Jungah Lee and Lulu Yilun Chen Seoul and Hong Kong
Samsung Electronics’ strategy of selling smartphones at every price point spurred record earnings at Asia’s biggest technology company and helped push Taiwanese competitor HTC to its first ever quarterly loss.
Samsung’s third-quarter operating profit rose to about 10.1 trillion won (R94 billion), beating analyst estimates, on sales of cheaper handsets in emerging markets. HTC posted a net loss of NT$2.97bn (R1bn) in the period as its global smartphone market share plunged by more than half.
While HTC has focused a revival on its flagship One handset and $12 million (R120m) marketing deal with actor Robert Downey Jr, Samsung has expanded its range of mid-priced smartphones such as the Galaxy Golden and S4 Mini to capture sales in China and India. It has also benefited from rising prices for the memory chips it makes for customers including Apple.
“Companies can’t survive with a single device for more than six months or a year,” said Lee Seung Woo, a Seoul-based analyst at IBK Securities. “Samsung’s identity is all about speed, which no one can easily mimic. The market is changing extremely fast.”
The results from both companies were preliminary with no division details released.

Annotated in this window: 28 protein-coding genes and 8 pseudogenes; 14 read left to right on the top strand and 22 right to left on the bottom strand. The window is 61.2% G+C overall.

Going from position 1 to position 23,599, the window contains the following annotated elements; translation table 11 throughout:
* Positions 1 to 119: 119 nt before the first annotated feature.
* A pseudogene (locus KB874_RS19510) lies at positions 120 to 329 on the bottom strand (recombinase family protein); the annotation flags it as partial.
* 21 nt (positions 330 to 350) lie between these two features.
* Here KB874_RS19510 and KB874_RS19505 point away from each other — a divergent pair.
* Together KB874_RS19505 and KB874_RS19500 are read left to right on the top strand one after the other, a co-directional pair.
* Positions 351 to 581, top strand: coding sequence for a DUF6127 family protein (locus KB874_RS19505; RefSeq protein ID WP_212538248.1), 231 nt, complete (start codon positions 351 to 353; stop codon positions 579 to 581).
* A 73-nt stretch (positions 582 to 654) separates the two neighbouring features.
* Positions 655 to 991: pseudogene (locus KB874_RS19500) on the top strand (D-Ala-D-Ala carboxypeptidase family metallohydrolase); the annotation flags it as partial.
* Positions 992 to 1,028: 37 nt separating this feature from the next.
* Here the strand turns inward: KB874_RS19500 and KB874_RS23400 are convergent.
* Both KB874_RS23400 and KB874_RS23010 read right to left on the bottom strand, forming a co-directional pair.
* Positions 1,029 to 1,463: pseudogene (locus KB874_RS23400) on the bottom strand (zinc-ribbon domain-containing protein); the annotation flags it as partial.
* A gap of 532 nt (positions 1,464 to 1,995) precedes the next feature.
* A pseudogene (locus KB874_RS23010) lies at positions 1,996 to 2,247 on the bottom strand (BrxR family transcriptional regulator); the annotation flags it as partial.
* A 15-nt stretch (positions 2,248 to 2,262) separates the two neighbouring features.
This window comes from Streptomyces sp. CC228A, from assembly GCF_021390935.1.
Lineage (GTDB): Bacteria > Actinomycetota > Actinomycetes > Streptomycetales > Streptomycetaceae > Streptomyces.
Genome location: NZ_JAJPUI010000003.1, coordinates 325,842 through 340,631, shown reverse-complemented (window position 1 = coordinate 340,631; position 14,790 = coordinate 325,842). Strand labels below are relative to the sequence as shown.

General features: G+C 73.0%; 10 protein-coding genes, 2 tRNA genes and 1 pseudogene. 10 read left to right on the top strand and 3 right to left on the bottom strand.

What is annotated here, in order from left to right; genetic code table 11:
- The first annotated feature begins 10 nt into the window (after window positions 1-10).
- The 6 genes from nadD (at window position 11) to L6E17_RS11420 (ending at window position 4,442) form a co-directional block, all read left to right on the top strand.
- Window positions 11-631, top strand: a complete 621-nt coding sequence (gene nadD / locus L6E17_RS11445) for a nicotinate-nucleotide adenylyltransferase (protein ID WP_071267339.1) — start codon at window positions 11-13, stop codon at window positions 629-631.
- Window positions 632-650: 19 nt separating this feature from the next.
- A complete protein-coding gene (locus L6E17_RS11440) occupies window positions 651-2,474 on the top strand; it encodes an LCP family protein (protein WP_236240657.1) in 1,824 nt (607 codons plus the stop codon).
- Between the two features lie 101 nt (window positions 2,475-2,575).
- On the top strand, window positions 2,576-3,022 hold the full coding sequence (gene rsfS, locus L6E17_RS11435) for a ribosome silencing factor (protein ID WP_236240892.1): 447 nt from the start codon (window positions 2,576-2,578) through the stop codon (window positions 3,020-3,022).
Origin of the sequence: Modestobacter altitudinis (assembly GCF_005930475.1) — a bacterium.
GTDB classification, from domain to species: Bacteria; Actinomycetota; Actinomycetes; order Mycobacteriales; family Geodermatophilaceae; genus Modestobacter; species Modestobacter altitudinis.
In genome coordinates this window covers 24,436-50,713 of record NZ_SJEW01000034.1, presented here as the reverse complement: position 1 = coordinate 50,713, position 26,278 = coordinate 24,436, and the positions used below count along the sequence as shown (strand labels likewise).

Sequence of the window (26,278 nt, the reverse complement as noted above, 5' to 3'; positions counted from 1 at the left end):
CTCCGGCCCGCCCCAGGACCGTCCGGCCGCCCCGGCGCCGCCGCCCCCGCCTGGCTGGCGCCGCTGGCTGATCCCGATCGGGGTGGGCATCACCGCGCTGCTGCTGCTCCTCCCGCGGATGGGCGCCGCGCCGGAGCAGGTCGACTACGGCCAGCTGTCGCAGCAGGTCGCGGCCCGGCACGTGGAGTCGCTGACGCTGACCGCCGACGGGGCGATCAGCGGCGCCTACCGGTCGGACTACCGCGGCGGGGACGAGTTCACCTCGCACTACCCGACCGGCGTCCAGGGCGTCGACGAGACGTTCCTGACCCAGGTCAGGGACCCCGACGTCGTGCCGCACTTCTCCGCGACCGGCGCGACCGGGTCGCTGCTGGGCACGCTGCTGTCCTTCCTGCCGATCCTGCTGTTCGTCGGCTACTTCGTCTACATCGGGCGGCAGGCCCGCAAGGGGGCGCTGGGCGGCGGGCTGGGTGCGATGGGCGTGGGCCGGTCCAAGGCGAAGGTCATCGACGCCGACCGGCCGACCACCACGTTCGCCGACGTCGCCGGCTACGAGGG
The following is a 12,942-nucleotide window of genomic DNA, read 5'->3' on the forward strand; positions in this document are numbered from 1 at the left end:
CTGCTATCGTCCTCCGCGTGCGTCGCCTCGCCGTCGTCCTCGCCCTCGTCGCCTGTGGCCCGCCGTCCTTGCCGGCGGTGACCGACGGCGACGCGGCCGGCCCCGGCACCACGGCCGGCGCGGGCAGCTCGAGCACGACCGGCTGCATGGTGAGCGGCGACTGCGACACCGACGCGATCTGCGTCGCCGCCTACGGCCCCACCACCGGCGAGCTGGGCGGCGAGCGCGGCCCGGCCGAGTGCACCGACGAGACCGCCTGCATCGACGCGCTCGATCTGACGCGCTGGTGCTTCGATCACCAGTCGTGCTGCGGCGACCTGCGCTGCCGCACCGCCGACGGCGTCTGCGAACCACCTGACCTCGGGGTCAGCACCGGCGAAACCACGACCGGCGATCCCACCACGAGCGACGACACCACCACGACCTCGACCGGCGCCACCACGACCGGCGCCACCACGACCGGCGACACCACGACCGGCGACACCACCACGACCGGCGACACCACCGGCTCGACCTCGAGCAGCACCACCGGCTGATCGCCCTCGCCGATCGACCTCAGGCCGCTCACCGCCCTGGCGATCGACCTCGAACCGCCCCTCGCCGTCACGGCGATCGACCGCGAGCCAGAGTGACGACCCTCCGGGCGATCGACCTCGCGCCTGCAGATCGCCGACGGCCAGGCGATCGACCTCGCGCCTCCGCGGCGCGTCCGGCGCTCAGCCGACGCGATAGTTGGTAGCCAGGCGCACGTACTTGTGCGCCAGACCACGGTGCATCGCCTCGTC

Samsung, the biggest smartphone maker, is tapping demand for low-cost Galaxy devices in developing regions, including the Middle East.
The biggest chip maker, which supplies the iPhone 5s, is benefiting from higher prices after a fire at competitor SK Hynix’s plant in China hampered production.
“Samsung was able to extend its mid-priced smartphone offerings such as S3 and other Galaxy models, mainly in emerging markets,” said Park Kang Ho at Daishin Securities in Seoul. “The fourth quarter looks even better.”
Sales at Samsung were about 59 trillion won in the third quarter, the company said on Friday, in line with estimates. HTC posted revenue of NT$47bn in the quarter, an eighth consecutive decline.
Samsung sells at least 40 smartphone models, according to its US website, helping it weather stalling demand for high-end devices. That compares with about 25 devices listed by HTC.
The release of the HTC One was delayed amid a shortage of camera components, which pushed it into the same timeframe as Samsung’s flagship Galaxy S4. “HTC needs to figure out if it just wants to focus on the high-end market or the mid- to low-end segment, and right now it is missing out on both,” said Wang Wanli, an analyst at CIMB Securities in Taipei.
HTC was considering a proposal by Microsoft to add its Windows operating system to smartphones using Google’s Android software at little or no cost, people with knowledge of the matter said. – Bloomberg